for Veterans and the Public
Frequently Asked Questions
Q: Why is it so important to take the new hepatitis C drugs correctly?
The newest drugs for hepatitis C--boceprevir and telaprevir--are called direct-acting antiviral agents (DAAs) because they directly attack the hepatitis C virus. If too little of the drug is taken, or at the wrong times, the hepatitis C virus can develop resistance and fail to respond to the drug.
Here's how it happens: The hepatitis C virus is constantly making copies of itself, and each time this happens small changes can get introduced. These changes are called mutations. As the mutated virus makes more copies of itself, more changes occur, until the new virus is not the same as the original virus.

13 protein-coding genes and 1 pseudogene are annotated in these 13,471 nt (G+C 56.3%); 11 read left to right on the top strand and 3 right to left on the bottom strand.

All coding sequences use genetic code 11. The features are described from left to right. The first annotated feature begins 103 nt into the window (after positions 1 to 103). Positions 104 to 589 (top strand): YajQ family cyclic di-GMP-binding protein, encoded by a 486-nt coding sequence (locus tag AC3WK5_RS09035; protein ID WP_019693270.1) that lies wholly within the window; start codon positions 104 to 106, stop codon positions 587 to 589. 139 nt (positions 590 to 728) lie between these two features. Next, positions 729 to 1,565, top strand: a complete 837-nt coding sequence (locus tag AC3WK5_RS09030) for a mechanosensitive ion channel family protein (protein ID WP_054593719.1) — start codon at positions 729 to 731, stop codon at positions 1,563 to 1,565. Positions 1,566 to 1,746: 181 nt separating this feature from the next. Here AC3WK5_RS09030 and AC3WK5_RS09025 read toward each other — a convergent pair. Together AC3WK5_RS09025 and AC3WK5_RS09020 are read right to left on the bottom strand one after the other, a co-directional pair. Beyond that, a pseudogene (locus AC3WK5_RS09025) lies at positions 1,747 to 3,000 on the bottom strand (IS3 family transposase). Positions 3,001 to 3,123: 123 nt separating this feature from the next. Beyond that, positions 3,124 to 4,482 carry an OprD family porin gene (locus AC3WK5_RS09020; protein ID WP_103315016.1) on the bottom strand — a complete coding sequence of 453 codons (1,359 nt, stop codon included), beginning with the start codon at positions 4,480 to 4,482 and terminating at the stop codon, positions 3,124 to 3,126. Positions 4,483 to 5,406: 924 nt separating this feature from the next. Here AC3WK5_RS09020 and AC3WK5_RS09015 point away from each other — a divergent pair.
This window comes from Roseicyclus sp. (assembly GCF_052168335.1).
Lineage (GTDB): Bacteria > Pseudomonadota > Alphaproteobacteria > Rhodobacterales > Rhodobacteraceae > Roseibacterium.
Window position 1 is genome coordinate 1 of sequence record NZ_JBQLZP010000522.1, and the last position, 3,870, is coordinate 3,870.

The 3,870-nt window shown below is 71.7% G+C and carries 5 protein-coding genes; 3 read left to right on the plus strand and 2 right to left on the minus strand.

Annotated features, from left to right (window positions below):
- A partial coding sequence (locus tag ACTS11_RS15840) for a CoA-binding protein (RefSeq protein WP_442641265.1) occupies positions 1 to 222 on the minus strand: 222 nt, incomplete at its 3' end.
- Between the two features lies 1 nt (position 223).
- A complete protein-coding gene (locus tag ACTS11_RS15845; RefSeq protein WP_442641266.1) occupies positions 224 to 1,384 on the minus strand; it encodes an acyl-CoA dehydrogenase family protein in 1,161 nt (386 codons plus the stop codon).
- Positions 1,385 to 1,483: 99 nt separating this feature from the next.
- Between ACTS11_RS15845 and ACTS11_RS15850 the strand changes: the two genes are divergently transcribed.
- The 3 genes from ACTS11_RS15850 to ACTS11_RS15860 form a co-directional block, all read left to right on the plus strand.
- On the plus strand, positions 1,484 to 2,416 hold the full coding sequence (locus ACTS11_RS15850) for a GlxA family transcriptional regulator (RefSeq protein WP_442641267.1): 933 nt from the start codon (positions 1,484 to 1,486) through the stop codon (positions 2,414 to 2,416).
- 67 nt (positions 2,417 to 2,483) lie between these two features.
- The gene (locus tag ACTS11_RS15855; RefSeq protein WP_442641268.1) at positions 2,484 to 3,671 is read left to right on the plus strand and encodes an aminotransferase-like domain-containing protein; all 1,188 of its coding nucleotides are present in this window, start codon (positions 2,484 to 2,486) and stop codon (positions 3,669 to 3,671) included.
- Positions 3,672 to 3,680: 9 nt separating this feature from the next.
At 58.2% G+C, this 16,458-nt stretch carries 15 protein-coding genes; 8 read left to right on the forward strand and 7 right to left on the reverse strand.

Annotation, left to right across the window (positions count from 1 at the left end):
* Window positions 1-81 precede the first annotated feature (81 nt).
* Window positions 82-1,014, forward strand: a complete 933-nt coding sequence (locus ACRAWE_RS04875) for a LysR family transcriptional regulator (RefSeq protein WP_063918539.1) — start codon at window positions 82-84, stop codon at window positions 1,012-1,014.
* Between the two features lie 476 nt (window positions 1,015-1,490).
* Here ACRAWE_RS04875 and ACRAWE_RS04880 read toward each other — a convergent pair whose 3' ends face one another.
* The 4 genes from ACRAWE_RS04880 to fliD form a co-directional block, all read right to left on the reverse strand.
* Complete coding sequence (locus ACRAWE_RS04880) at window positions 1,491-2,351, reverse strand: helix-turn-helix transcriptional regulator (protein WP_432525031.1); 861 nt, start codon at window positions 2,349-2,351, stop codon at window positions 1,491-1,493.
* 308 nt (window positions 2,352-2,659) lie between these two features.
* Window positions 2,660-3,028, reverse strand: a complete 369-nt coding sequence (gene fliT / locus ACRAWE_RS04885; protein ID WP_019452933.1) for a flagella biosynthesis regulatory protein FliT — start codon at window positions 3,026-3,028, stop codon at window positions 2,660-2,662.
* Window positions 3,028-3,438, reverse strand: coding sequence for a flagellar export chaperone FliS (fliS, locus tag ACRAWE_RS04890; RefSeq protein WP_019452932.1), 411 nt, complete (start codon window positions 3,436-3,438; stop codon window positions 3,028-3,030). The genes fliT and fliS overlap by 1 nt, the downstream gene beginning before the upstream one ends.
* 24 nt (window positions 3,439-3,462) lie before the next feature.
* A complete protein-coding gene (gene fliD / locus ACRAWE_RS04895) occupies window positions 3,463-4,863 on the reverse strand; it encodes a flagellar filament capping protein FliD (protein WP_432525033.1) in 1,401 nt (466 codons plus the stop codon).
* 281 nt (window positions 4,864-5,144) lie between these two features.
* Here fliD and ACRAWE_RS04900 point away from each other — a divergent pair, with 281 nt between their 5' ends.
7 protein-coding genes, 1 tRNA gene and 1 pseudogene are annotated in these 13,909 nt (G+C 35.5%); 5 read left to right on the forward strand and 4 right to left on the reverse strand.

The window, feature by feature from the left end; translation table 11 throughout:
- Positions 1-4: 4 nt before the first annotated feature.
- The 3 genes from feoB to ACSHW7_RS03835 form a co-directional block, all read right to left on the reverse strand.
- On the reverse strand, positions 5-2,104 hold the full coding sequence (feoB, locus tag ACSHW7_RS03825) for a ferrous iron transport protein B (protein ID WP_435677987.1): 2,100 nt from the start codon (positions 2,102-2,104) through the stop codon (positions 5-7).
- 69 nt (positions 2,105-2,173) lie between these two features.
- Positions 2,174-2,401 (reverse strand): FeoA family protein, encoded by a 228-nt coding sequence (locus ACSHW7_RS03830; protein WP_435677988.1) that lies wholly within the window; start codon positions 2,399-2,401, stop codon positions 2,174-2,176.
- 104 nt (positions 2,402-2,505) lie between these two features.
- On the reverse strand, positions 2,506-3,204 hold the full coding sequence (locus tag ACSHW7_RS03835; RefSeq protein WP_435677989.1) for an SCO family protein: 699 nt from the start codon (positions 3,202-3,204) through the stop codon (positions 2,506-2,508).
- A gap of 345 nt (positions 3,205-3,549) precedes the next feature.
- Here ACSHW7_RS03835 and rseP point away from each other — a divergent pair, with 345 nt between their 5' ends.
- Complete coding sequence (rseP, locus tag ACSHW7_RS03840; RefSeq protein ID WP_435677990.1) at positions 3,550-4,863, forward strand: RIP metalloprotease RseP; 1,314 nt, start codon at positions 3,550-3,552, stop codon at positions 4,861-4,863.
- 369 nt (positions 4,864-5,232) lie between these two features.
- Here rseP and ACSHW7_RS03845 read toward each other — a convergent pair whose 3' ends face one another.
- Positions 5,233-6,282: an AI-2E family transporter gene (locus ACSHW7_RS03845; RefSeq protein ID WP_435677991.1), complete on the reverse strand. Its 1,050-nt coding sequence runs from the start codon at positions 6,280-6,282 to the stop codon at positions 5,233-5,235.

When antiviral drugs are taken incorrectly, the virus isn't completely killed. Instead it rapidly creates mutations and becomes different enough from the targeted virus to escape the drug's attack. This is called drug resistance.
Developing drug resistance is a serious issue. It means that the virus has escaped the drugs and treatment won't work. Also, it could mean a patient won't respond to future hepatitis C treatments.
To prevent drug resistance, it is important to take any medication correctly, but especially DAAs such as boceprevir and telaprevir:
- Each MUST be used with pegylated interferon and ribavirin.
- Each MUST be taken in the correct dose and at the correct times.
Resistance can develop quickly. It is very important to take these new antiviral medications according to instructions, on schedule, and not to skip or reduce doses.